Enthoven also touched upon the predictable failure of proposition 103. Remember this was the assault of some citizens, who obviously never passed junior college economics 21, on the auto insurance industry by trying to reduce their income by 20%. Many of us in the business/professional strata of society are more worried about insurance companies being able to pay their liabilities to us, e.g., a $1 million liability judgement, or a $100,000 CABG, or a $25,000 car that was totaled by an uninsured driver. I appreciated my insurance agent taking me out of Executive Life two years before its bankruptcy because he recognized that they might not be able to pay my wife a quarter million to cover my obligations should I check out. In this country as long as we have a market environment, we can rest assured if someone sells a product at a price that’s too inflated or of inferior quality, there will be someone that will enter the market with a better product or policy at a reduced cost. Remember the foreign car companies across the Pacific that gave Detroit a run for its life?
RADAR, the newsletter on radar and transportation issues, states that insurance companies are now giving communities free “Photo Radar” devices. In our community, Roseville and Folsom had “Photo Radar.” However, Roseville did not renew their initial two year agreement. Although there are 13% of drivers that knowingly exceed the speed limit, it has been estimated that 75% of drivers may exceed speed limits briefly without intent, and thus if they live or work in Folsom, eventually will be cited. The car insurance companies that in the past allowed two or three moving violations before they doubled your insurance premium, now, after proposition 103, are able to rate you a “bad driver” after one violation, even though you are an excellent driver, and can double the insurance premium. The proposition 103 assault on insurance companies has been a gold mine to them and an assault on citizens.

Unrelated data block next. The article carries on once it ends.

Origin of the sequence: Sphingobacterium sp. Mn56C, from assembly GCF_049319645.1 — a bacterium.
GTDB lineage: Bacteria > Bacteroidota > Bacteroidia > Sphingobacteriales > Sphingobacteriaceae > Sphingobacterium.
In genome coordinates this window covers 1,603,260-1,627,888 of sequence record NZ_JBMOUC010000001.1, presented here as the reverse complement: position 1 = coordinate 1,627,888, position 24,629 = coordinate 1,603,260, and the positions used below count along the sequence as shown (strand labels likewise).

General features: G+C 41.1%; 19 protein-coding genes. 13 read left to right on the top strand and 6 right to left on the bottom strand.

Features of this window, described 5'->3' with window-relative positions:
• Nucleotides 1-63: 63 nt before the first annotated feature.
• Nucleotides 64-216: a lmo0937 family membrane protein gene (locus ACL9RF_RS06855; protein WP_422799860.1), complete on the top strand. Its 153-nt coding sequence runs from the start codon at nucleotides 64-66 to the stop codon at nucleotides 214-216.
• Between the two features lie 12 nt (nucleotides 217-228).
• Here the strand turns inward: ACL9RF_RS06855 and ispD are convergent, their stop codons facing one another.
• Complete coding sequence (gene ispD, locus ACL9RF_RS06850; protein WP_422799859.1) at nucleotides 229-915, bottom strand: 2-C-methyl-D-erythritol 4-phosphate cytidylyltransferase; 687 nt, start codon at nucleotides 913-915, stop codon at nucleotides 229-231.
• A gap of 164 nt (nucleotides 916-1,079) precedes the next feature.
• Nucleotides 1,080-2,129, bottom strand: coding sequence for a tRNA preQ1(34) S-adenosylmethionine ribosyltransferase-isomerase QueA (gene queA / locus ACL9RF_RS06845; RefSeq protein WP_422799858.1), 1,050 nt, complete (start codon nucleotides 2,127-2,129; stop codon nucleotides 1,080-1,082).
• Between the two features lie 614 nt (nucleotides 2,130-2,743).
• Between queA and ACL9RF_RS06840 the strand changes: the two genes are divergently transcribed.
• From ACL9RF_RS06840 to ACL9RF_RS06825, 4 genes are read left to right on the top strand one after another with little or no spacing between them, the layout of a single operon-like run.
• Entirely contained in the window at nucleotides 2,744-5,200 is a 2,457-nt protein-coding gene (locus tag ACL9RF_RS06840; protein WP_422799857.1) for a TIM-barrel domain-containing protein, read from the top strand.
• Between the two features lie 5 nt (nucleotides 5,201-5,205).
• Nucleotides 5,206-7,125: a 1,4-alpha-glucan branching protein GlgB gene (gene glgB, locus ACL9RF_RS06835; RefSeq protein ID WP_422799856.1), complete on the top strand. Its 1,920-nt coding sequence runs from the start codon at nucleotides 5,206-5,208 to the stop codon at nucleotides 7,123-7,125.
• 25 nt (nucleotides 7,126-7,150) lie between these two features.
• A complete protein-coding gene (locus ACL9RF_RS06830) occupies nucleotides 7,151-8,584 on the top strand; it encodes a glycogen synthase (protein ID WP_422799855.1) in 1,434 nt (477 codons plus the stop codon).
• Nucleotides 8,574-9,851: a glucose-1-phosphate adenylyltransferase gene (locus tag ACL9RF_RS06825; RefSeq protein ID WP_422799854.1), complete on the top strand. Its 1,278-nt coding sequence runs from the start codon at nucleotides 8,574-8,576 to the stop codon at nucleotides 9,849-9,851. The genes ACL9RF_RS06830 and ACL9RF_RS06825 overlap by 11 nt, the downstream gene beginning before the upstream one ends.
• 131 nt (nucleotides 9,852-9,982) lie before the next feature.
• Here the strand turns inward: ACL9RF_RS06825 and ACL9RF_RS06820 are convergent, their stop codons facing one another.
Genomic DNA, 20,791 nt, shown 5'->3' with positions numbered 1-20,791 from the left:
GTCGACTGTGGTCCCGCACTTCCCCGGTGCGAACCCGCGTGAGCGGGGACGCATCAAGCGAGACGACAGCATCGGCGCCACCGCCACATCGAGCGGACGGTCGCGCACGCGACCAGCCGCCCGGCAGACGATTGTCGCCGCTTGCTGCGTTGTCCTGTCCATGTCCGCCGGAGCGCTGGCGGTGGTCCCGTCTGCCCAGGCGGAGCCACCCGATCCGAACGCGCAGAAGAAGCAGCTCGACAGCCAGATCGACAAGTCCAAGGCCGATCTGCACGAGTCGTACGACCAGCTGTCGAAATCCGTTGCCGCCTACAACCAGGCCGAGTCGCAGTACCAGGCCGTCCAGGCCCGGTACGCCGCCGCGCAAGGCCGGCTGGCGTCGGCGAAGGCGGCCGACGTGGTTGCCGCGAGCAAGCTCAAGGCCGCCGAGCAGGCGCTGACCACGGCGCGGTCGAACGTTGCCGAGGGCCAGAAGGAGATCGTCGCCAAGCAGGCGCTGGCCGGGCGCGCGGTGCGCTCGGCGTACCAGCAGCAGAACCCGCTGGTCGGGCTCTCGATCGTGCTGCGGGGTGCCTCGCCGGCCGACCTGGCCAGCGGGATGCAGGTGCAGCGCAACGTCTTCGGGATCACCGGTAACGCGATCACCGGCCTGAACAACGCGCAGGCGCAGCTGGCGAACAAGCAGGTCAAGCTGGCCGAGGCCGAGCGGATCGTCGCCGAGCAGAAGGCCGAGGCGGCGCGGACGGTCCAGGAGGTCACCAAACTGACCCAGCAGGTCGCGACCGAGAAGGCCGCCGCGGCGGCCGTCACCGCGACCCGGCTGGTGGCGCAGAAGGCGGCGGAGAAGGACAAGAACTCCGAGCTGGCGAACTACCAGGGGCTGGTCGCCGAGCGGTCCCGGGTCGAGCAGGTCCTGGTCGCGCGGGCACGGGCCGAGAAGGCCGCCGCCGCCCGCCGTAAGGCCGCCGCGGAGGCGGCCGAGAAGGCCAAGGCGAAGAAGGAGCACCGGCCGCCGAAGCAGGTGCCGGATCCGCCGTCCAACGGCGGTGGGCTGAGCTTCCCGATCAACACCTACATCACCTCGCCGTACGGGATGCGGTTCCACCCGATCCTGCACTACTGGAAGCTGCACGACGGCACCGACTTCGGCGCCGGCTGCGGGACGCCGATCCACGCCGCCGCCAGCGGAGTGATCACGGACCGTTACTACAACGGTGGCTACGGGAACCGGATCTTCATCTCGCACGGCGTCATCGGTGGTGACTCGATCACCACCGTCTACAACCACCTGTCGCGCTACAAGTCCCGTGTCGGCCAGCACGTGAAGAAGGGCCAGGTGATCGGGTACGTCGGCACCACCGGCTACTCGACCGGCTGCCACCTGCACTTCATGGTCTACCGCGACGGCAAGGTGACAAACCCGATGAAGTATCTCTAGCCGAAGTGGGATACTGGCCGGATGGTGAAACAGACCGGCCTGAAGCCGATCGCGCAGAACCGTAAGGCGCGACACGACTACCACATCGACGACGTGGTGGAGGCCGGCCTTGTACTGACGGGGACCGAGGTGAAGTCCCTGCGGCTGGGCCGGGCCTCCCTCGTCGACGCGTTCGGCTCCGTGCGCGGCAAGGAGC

Not unlike the government making an assault on us under the pretext of decreasing health care costs. If we don’t articulate our position well on behalf of our patients, the final assault will be on them. We will be working for the government and our patients will essentially be wards of the state.
Congratulations to Sutter General and Mercy Hospitals on their accolades from the Office of Statewide Health Planning and Development for having a lower than average complication rate for several forms of back surgery. To have several competing hospitals singled out in one community suggests a common denominator among them. Could it be the surgeons are the key element for these excellent surgical results? (Bee 12/9/93)
Recent headlines in the Wall Street Journal stated “The VA declares War on Health.” In the staff room discussion that followed one surgeon mentioned that when he was a resident in surgery in the VA, a nurses aid complained to him that the patient wouldn’t swallow. The food just ran down the side of his mouth and onto his shirt. The surgeon did a quick assessment and found the patient dead. Thank God for government medicine–otherwise this poor lady would not have a job.